**How to speed-up my system??

Discussion in 'Macintosh Computers' started by Rhobes, Apr 2, 2005.

  1. Rhobes macrumors 6502

    Rhobes

    Joined:
    Oct 28, 2004
    Location:
    Missoula,MT
    #1
    Hello-

    I'm wondering if there is anyway to speed up my system besides adding more RAM(not sure that would do much). I've noticed others with comparable systems have more than my 800 MHz, they're into GHz, is this what increases the speed & can I upgrade my computer in this area?? Thanks :rolleyes:
     
  2. robbieduncan Moderator emeritus

    robbieduncan

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    Location:
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    #2
    You cannot replace the processor in your Mac with a faster one. Beyond adding RAM you are basically stuck.
     
  3. Poeben macrumors 6502

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  4. robbieduncan Moderator emeritus

    robbieduncan

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    Jul 24, 2002
    Location:
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    #4
    These are all for PowerMacs. The original poster's signature says he has an iMac G4. These cannot be upgraded. PowerMac G4s have socketed CPUs, iMacs are surface mounted to the logic boards. If you select iMac/eMac at the top right of that page then processor upgrades then you get no results as there are none.
     
  5. Blue Velvet Moderator emeritus

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    #5
  6. robbieduncan Moderator emeritus

    robbieduncan

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    #6
    Beat you too it :)
     
  7. Blue Velvet Moderator emeritus

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    #7
    But mine sounded more pissed-off. :D
     
  8. robbieduncan Moderator emeritus

    robbieduncan

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    #8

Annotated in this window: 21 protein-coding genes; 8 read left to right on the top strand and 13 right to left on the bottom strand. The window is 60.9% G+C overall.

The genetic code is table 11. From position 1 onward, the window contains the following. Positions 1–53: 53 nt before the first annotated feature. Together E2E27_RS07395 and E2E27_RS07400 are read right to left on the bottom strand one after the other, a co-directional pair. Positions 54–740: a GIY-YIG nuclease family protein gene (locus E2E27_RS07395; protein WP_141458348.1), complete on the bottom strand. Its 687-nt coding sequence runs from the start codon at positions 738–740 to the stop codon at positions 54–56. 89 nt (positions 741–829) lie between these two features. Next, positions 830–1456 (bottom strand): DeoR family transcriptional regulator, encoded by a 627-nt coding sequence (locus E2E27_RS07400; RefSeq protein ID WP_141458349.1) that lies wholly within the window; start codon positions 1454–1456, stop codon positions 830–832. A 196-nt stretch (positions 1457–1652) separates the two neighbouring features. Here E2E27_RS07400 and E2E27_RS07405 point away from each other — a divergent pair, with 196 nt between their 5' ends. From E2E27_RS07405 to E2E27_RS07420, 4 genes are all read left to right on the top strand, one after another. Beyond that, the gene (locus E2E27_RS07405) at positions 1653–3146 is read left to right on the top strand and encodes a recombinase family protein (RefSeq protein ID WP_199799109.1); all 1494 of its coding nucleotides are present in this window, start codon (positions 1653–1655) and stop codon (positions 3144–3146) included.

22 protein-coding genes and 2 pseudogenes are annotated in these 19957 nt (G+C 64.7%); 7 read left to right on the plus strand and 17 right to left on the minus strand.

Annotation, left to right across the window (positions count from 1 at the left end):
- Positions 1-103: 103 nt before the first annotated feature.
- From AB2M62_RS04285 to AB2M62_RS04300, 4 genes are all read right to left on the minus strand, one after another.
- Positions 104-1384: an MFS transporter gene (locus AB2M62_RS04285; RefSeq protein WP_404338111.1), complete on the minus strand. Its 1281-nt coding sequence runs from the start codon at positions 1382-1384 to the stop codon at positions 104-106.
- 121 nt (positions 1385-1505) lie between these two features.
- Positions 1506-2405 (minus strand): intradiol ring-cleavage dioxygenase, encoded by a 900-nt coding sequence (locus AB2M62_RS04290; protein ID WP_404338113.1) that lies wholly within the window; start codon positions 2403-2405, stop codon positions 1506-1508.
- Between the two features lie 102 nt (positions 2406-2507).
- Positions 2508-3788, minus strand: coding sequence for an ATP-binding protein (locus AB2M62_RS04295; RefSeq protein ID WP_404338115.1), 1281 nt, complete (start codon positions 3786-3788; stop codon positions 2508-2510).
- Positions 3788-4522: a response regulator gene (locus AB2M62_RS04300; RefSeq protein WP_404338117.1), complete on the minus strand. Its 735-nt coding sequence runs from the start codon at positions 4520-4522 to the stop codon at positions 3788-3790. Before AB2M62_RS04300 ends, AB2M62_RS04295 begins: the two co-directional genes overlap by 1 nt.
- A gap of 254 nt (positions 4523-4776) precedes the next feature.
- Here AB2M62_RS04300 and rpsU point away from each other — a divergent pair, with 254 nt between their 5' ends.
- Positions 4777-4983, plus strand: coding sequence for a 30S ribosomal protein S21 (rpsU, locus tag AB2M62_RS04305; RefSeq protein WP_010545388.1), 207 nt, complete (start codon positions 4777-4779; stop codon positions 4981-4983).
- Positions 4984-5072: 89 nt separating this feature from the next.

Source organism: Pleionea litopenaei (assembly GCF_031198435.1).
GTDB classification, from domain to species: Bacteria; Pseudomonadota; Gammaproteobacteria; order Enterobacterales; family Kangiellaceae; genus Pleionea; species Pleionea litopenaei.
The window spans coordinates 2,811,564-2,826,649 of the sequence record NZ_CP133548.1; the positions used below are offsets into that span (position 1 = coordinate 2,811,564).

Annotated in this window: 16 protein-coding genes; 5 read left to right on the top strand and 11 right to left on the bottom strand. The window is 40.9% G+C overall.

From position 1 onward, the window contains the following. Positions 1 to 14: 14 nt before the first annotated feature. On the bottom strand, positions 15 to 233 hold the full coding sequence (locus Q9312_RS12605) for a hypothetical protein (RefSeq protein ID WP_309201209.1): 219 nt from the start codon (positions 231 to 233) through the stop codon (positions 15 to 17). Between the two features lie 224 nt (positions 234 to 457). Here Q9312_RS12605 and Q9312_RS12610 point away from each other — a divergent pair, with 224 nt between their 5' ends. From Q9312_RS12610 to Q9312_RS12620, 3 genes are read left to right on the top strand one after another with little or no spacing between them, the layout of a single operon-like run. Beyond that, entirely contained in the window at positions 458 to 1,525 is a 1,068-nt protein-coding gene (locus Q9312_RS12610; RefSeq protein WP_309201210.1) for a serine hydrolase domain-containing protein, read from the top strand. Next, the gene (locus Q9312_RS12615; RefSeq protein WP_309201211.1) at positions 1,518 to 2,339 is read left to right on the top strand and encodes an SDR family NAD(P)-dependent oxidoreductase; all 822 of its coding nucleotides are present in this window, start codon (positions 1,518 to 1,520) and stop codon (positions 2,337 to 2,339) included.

To provide some actual constructive help! There are a few things you could try to see some small speed increases:

    1) Check for unwanted background processes and so on that may have been left over from trying out apps then stopping using them.

    2) Repair permissions.

    3) Clear out caches.

    4) Check you are not running out of disk space. OSX slows down a little as it reaches a full boot disk.

    5) Replace your hard disk. Modern ATA disks are faster (even with the same spindle speed) and you may see a slight improvement from that.
     
  9. Rhobes thread starter macrumors 6502

    Rhobes

    Joined:
    Oct 28, 2004
    Location:
    Missoula,MT
    #9

    I know my system has been upgraded to 768MB RAM and it can go up to 1GB. What exactly do I need to buy to make it the 1GB, do I add to the 768 or discard that to replace with 1GB?? Would this speed it up some? Thanks :confused:
     
  10. robbieduncan Moderator emeritus

    robbieduncan

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    #10
    To be perfectly honest most users will not see any difference between 768 and 1024Mb of RAM. My PowerBook has 768Mb and under normal usage never swaps (which is what slows things down). What are you using the machine for? If it's just the normal mail/web/iLife/Word style stuff you don't need more RAM. If it's PhotoShop with really big files, video editing and so on then you need as much RAM as you can get...
     
  11. CanadaRAM macrumors G5

    CanadaRAM

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    Oct 11, 2004
    Location:
    On the Left Coast - Victoria BC Canada
    #11